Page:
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Performing the Georgian World: 18th Century Drama & Theatre - ENG00096H

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  • Department: English and Related Literature
  • Module co-ordinator: Prof. Gillian Russell
  • Credit value: 20 credits
  • Credit level: H
  • Academic year of delivery: 2021-22
    • See module specification for other years: 2022-23

Module summary

The eighteenth century is one of the most exciting and formative eras in the history of British theatre and drama. During this period British theatre became a truly national and also global phenomenon, a key institution in which dynamic changes such as an expanding empire, shifts in gender roles, and the impact of the print media were staged, debated, and contested.

This module will consider some of the key plays of the period in relation to their performance history and the actors and actors who featured in them, the Georgian period also being crucial in the rise of modern stardom. We will explore evolutions in the genres of tragedy and comedy and intersections with other media, including visual art. Special attention will be given to the Georgian theatre in York and we will also consider the influence of eighteenth-century precedents on the theatre repertory today.

Module will run

Occurrence Teaching cycle
A Spring Term 2021-22

Module aims

This course aims to introduce you to the dramatic literature of the eighteenth century in relation to the history of performance, theatre as a cultural institution, and cultural history more broadly.

Module learning outcomes

On successful completion of the module, you should be able to:

  1. Demonstrate an advanced understanding of and engagement with a range of eighteenth-century plays.
  2. Demonstrate an advanced understanding of and engagement these texts within the contexts of their critical reception, history of performance, and their afterlives in the eighteenth century and beyond.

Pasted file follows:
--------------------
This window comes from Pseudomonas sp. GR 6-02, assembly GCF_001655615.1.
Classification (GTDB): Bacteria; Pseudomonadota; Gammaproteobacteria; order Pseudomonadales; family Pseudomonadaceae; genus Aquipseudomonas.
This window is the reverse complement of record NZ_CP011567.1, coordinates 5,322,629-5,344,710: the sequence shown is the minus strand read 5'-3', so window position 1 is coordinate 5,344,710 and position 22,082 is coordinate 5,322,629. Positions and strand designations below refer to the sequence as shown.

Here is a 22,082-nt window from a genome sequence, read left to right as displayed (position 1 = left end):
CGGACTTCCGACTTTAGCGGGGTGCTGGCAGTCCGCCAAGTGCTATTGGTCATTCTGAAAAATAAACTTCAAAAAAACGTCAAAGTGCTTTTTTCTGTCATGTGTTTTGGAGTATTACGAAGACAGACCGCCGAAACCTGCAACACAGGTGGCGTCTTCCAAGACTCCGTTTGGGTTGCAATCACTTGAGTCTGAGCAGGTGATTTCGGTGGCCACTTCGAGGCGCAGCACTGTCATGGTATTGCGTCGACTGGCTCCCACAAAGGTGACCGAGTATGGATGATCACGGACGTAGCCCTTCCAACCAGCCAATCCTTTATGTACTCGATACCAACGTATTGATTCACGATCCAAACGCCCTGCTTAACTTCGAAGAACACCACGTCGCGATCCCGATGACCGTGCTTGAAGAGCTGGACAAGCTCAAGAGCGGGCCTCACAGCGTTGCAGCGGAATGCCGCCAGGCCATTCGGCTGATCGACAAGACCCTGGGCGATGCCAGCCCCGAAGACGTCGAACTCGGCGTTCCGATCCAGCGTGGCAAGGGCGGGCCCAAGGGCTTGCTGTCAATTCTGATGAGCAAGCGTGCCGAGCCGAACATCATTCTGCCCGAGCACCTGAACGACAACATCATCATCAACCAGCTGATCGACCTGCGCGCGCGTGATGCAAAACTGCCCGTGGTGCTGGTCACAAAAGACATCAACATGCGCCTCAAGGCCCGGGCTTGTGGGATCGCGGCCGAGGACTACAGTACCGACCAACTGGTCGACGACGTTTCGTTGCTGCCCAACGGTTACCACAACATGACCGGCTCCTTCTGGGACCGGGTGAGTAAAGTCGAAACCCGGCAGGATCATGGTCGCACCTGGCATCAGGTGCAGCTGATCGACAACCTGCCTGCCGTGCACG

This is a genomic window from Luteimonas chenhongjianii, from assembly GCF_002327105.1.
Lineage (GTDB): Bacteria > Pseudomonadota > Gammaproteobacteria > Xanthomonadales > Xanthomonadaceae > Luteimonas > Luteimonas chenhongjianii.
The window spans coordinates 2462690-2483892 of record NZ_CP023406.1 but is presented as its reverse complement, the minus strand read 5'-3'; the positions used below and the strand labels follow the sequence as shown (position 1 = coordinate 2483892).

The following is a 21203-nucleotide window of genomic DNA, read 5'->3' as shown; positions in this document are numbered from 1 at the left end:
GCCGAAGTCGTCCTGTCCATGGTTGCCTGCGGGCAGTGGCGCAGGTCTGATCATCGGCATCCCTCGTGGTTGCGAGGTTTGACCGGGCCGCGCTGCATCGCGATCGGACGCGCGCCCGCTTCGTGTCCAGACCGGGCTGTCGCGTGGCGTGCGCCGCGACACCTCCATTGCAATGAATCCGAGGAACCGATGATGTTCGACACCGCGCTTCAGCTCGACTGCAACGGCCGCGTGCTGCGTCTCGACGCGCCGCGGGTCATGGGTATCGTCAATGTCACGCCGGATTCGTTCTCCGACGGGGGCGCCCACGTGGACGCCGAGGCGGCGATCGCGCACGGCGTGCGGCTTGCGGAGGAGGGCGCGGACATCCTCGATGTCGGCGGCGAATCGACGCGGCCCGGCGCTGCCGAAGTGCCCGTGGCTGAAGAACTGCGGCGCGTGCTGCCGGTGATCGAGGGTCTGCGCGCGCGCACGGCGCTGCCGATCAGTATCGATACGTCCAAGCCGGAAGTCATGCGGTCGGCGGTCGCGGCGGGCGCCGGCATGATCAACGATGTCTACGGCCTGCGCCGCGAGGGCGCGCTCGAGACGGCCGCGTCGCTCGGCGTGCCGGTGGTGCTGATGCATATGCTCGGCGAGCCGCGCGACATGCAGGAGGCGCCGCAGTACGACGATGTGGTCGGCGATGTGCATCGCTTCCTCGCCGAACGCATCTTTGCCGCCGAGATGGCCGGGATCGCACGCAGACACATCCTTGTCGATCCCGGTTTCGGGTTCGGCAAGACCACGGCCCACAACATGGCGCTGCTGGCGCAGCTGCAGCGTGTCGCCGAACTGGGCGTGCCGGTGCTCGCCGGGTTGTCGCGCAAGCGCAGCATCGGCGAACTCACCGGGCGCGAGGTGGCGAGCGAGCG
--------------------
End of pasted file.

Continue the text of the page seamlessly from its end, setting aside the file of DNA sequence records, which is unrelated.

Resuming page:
3. Evaluate key debates within the relevant critical fields of theatre history and eighteenth century studies.
  4. Produce independent arguments and ideas which demonstrate an advanced proficiency in critical thinking, research, and writing skills.


Task Length % of module mark
3000 word essay
N/A 100

Special assessment rules


Additional assessment information

You will be given the opportunity to hand in a 1000 word formative essay in the term in which the module is taught (usually in the week 7 seminar). Material from this essay may be re-visited in your summative essay and it is therefore an early chance to work through material that might be used in assessed work.

This essay will be submitted in hard copy and your tutor will annotate it and return it two weeks later (usually in your week 9 seminar). Summary feedback will be uploaded to your eVision account.


Task Length % of module mark
3000 word essay
N/A 100

Module feedback

  • You will receive feedback on all assessed work within the University deadline, and will often receive it more quickly. The purpose of feedback is to inform your future work; it is designed to help you to improve your work, and the Department also offers you help in learning from your feedback. If you do not understand your feedback or want to talk about your ideas further you can discuss it with your tutor or your supervisor, during their Open Office Hours
  • For more information about the feedback you will receive for your work, see the department's Guide to Assessment

Indicative reading

Thomas Otway’s Venice Preserv’d, Nicholas Rowe’s The Fair Penitent

George Farquhar’s The Recruiting Officer, Mary Davys, The Northern Heiress

Richard Brinsley Sheridan’s The Critic

John Home’s Douglas

Thomas Southerne’s Oronooko

George Colman’s Inkle and Yarico

Hannah Cowley’s The Belle’s Stratagem

Elizabeth Griffiths’ The Times

John Dent’s The Bastille

Robert Southey and S. T. Coleridge’s The Fall of Robespierre

Joanna Baillie’s De Monfort

Timberlake Wertenbaker’s Our Country’s Good

April De Angelis’, A Laughing Matter

The information on this page is indicative of the module that is currently on offer. The University is constantly exploring ways to enhance and improve its degree programmes and therefore reserves the right to make variations to the content and method of delivery of modules, and to discontinue modules, if such action is reasonably considered to be necessary by the University. Where appropriate, the University will notify and consult with affected students in advance about any changes that are required in line with the University's policy on the Approval of Modifications to Existing Taught Programmes of Study.